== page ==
Latest News of Local Interest

Mayfield lawfare resumes

Mayfield claimed housing shortfall
The Mid Sussex Times reports:

Mayfield has stated that Horsham District Council (HDC) ‘does not have a full and proper understanding of the full objectively assessed need of the Housing Market Area’. Concern was raised by Mayfield about HDC’s ‘compliance with the legal test for the Duty to Co-operate’. The report states: ‘There is no publicly available evidence base which shows how meaningful engagement has taken place with neighbouring authorities in a continuous fashion prior to submission of the report.’ In addition, Mayfield raises issues with HDC, claiming it has ‘failed to calculate housing requirements’, ‘failed to allocate sufficient housing land’, ‘failed to allocate sufficient employment land’ and ‘absence of an effective Environmental Capacity Assessment’.

Mile Oak Farm Open Day

Mile Oak Farm
Saturday 26th July, 10:00am onwards, free admission, proceeds to local charities.
Trailer rides, traction engines, vintage tractors, farm animals, donkey rides, ferret racing, dog scurry racing, airgun target shooting, archery, barbecue, ginger wine, and real ale.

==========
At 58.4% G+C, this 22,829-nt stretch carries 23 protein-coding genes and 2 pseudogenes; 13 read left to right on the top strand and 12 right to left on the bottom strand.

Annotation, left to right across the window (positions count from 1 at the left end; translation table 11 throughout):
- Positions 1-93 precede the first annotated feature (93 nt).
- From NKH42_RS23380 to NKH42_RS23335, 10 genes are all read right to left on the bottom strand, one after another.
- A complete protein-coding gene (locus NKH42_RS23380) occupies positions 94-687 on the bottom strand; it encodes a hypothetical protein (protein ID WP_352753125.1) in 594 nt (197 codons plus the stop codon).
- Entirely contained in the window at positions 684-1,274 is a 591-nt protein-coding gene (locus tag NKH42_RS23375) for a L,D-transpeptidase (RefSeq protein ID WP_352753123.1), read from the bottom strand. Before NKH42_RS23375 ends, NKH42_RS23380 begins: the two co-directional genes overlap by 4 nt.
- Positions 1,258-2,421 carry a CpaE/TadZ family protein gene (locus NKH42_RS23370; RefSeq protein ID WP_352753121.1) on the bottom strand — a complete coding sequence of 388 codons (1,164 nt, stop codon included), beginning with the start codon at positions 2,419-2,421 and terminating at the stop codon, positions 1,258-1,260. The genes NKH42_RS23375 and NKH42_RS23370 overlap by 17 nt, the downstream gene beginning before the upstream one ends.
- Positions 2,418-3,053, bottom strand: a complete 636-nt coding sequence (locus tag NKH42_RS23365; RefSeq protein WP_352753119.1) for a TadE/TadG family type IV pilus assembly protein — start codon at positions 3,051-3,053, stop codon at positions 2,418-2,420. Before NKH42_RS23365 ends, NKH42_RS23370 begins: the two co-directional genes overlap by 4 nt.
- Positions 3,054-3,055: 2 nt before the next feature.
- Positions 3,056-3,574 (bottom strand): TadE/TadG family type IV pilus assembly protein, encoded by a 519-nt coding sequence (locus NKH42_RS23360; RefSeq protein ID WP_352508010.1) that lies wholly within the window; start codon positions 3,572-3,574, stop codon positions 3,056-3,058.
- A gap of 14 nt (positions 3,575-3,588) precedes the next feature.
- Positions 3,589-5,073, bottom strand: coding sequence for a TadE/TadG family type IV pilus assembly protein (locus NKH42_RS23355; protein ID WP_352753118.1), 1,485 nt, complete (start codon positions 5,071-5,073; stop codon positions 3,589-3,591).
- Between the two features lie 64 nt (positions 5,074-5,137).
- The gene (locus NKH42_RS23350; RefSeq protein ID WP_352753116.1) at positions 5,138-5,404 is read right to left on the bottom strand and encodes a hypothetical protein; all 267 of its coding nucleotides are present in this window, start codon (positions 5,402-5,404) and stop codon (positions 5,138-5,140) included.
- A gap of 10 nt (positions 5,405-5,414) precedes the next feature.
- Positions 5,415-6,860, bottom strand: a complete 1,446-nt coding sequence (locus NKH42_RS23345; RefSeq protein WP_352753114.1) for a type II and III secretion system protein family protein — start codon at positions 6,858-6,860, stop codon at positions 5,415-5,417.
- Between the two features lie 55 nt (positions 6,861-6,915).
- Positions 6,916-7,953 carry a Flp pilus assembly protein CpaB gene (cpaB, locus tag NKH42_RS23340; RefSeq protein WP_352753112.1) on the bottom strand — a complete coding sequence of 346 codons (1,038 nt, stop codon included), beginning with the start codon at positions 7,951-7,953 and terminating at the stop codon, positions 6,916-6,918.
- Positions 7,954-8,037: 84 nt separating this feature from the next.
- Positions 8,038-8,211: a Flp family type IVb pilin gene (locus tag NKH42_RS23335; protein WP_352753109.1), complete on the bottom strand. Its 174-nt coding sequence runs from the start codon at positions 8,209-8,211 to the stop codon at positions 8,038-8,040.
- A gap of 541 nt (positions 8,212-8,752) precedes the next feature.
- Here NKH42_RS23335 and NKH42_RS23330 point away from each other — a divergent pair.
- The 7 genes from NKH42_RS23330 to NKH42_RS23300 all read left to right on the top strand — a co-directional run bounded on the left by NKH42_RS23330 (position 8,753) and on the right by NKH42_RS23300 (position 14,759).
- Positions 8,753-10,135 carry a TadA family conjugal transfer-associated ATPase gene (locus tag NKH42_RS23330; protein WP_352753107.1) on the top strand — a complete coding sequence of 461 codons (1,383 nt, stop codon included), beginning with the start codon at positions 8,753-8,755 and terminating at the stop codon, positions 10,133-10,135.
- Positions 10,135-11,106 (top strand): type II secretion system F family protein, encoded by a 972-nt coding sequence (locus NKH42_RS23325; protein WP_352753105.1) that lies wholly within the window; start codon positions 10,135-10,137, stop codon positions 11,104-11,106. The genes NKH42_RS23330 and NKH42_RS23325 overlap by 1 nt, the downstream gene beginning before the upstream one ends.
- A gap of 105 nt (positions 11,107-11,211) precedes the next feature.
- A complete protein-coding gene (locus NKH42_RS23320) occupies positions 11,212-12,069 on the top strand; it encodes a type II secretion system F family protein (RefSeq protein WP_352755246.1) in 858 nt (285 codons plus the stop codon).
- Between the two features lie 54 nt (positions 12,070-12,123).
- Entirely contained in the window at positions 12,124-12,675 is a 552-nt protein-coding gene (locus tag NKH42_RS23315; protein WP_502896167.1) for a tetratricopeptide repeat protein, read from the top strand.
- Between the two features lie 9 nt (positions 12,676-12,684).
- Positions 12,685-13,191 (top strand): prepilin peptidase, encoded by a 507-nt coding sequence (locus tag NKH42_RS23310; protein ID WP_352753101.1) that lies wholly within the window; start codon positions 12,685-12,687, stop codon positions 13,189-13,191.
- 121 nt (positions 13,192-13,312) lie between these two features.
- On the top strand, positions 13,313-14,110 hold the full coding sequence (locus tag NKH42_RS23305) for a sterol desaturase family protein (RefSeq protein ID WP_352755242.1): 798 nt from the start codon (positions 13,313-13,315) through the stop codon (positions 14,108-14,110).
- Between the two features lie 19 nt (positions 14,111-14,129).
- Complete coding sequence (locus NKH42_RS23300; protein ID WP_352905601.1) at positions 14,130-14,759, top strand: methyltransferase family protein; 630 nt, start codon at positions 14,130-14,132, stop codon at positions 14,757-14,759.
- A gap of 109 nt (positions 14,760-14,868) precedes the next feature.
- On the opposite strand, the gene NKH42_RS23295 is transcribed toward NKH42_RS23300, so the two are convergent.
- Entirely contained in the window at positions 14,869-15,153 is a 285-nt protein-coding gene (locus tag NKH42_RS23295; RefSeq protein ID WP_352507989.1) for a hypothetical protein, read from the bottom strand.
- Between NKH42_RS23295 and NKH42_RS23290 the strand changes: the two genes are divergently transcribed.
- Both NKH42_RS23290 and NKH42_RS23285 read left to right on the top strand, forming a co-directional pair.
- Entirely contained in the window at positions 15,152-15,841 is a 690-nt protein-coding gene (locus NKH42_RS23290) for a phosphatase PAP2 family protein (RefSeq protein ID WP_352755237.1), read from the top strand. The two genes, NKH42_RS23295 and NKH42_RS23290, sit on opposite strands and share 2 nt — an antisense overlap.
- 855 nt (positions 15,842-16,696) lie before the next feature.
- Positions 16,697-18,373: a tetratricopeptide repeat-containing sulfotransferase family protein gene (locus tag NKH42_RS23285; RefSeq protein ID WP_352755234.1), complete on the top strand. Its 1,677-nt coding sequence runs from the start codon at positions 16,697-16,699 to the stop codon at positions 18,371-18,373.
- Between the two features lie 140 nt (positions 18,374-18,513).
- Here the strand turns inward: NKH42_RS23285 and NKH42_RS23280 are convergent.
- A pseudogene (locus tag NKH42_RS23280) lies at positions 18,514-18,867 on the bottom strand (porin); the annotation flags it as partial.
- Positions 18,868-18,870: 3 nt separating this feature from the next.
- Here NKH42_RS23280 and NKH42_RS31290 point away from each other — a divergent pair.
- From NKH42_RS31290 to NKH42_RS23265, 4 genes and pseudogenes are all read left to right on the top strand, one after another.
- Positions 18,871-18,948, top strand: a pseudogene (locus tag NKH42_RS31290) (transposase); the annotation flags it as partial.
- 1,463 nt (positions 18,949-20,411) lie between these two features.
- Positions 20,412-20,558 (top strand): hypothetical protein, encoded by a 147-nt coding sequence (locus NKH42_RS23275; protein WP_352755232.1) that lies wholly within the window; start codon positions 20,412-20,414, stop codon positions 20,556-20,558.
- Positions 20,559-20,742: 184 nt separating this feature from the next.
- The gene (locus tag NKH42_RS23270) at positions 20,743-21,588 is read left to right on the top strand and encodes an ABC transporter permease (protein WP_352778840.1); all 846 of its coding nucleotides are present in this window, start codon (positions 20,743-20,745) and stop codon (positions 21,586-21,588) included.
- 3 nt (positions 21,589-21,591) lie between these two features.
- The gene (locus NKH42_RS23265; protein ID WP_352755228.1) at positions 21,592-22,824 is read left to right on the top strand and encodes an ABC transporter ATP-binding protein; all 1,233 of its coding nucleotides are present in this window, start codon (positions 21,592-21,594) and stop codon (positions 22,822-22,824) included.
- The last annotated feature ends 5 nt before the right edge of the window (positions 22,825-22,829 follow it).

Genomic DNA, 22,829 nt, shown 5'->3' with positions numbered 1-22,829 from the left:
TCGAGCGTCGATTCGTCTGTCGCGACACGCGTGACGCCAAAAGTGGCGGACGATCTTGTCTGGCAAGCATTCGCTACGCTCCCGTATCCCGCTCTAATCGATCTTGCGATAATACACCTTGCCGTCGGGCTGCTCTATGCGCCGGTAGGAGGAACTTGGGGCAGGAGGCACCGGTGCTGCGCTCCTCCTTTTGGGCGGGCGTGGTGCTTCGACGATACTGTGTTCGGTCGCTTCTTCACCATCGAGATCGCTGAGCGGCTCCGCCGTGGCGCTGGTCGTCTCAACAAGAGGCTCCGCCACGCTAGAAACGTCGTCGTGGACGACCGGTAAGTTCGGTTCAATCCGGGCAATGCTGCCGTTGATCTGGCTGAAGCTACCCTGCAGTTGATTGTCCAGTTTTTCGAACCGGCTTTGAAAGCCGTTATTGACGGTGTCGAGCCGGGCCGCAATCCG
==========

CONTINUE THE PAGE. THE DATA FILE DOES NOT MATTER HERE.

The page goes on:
The farm is due south of Perching Manor and you can walk there from Fulking without crossing a single public road. There are two quite different routes so you can make an interesting circular walk out of a visit. A copy of OS Explorer 122 will prove useful if you haven’t done it before.

Ask for a 4×4

West Sussex Fire and Rescue 4x4
At the recent public meeting about the fire service someone asked how the fire brigade gets to difficult-to-reach areas. West Sussex Fire & Rescue has responded as follows:

In response to your question on access to ‘difficult to reach’ areas I would reassure the Parish Council that most buildings or structures (which could involve a potential life risk) are generally accessible by road or hard-standing track so we should be able to get a fire engine to the scene. However we also have a number of 4×4 vehicles which are designed for off-road capability. These carry a small water tank and have a crew cab that can carry five firefighters. We can also utilise the space in the rear compartment to transport additional equipment if needed and a standard fire engine is unable to get there. These vehicles are particularly useful in rural areas, or in times of inclement weather such as flooding, snow or ice. We are however currently reviewing the capability of these 4x4s and looking to improve their operational use and capability still further.

The Parish Council would advise anybody who is concerned that a regular emergency vehicle will not be able to access your property, please try to mention this when making your 999 call and ask for a vehicle suitable for rural areas.

Andrea Dickson, Clerk to Fulking Parish Council
01444 451 060 / andreadicksonfpc@gmail.com

A sermon on Tottington Mount

Tottington Mount versus the Rampion trench